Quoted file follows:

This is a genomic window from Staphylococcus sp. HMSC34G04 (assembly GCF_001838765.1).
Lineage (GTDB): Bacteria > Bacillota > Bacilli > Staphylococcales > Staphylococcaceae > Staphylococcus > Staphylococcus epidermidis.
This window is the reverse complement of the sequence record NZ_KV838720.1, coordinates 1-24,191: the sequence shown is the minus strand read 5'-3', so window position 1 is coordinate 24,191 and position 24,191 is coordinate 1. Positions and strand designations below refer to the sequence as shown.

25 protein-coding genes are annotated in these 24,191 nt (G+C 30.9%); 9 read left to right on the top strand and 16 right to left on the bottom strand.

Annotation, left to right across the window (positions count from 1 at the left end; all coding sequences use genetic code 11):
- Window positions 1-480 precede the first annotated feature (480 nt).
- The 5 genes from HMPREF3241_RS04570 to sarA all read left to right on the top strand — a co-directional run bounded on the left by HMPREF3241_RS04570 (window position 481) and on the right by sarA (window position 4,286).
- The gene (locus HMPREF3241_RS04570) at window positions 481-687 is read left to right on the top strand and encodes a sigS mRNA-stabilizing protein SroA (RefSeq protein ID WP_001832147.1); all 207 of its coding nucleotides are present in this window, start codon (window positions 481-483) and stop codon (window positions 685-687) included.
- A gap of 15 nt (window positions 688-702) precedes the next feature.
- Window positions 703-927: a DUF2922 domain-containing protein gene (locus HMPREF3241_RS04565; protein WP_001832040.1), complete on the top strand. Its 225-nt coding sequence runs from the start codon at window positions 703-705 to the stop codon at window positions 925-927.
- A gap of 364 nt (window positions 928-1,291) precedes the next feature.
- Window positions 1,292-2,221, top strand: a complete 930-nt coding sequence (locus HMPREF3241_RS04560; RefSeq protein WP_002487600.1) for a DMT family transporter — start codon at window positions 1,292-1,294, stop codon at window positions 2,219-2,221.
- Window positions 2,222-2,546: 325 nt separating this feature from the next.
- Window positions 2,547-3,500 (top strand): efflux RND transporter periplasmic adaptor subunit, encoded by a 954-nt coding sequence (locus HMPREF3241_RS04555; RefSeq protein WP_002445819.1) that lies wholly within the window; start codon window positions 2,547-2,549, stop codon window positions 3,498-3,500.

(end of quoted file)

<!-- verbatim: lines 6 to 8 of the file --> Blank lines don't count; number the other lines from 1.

- Window positions 1-480 precede the first annotated feature (480 nt).
- The 5 genes from HMPREF3241_RS04570 to sarA all read left to right on the top strand — a co-directional run bounded on the left by HMPREF3241_RS04570 (window position 481) and on the right by sarA (window position 4,286).
- The gene (locus HMPREF3241_RS04570) at window positions 481-687 is read left to right on the top strand and encodes a sigS mRNA-stabilizing protein SroA (RefSeq protein ID WP_001832147.1); all 207 of its coding nucleotides are present in this window, start codon (window positions 481-483) and stop codon (window positions 685-687) included.